The fact that Vala (the programming language) looks a lot like C# shows that the creation of Vala was not done to create a spirit that is against Mono. The similarity is indeed very big (Vala does indeed look a lot like C#, this is intentional too).

In fact are there plans to let Vala libraries get automated bindings to the .NET world. Same for Python, by the way (so Vala is also not a plot against Python, either. Don't start creating fantasies in your mind).

So, specifically for for example journalists reading this: within the GNOME community, the people that actually matter don't have strong anti-Mono opinions. Neither do they have strong pro-Mono opinions. Same goes for Python, C++, yabayabadaa, yibayibado and braindfuck.

Sure most people have an opinion. Usually that opinion is based on technical merits, personal experience, etc. The political stories that you very often read in comments: "being opposed to", "the right spirit", "against", "pro" are just posted by (religious) individuals. Almost always are the same people that make such comments not contributing anything at all to GNOME.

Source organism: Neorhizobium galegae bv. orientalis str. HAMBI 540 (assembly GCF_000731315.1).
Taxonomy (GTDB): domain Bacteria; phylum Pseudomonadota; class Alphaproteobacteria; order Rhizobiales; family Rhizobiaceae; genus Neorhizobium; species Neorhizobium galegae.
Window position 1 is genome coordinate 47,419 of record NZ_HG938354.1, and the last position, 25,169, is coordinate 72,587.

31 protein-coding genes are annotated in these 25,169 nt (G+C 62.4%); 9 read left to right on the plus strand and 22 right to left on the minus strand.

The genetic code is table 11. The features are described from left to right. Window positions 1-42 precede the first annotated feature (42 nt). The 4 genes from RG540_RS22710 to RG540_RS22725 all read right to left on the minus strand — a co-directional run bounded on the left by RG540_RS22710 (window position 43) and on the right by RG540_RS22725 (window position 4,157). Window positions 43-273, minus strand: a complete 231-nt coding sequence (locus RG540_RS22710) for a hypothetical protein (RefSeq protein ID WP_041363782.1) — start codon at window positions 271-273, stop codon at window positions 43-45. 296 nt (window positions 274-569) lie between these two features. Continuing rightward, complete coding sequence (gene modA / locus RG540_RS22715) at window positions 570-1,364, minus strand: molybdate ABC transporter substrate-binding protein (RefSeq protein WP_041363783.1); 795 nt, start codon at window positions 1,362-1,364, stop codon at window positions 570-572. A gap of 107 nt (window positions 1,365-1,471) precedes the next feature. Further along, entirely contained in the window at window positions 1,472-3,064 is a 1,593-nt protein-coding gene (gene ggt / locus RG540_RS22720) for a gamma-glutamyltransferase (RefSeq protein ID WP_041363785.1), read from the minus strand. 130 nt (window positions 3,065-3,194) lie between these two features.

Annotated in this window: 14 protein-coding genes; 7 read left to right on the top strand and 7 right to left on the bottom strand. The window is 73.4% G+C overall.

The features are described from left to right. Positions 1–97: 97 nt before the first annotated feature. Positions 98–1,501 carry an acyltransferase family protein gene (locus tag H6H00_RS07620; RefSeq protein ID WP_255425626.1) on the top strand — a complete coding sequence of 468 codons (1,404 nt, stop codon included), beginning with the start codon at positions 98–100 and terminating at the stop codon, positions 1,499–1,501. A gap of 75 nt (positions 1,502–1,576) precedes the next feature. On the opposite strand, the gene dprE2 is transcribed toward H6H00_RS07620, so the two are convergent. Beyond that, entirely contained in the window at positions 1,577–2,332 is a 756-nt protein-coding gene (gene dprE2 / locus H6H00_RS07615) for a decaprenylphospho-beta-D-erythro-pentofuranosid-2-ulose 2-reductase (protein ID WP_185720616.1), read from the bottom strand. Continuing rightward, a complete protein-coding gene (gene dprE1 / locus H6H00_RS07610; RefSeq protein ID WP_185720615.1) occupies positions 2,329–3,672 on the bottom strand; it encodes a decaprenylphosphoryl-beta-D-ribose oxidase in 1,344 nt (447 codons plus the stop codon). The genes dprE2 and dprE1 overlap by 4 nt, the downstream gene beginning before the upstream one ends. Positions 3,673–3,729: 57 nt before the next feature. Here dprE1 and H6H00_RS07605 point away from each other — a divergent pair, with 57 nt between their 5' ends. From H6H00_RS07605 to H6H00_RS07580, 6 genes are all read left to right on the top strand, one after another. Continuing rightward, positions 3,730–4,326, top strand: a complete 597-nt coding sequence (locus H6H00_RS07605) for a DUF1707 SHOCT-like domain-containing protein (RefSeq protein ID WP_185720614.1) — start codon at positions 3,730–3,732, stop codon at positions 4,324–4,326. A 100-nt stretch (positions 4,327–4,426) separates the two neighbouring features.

I don't know why Jamie made Genie, which is a frontend for Vala just like Vala has its own C#-like frontend, but it seems unlikely that the reason is "being opposed to Mono".

Let's not try to make people think that it is.

Philip Van Hoof

Re: Not about politics

Anonymous

13 years ago

Re: Not about politics

Anonymous

13 years ago

Re: Not about politics

Anonymous

13 years ago

lolapatrikka

13 years ago

GenieFeedback

Anonymous

July 4 2008, 15:59:41 UTC 13 years ago

Jamie,
the GenieFeedback page on live.gnome.org is filling up - please comment on some of them entries so they can be removed and make place for new ones ...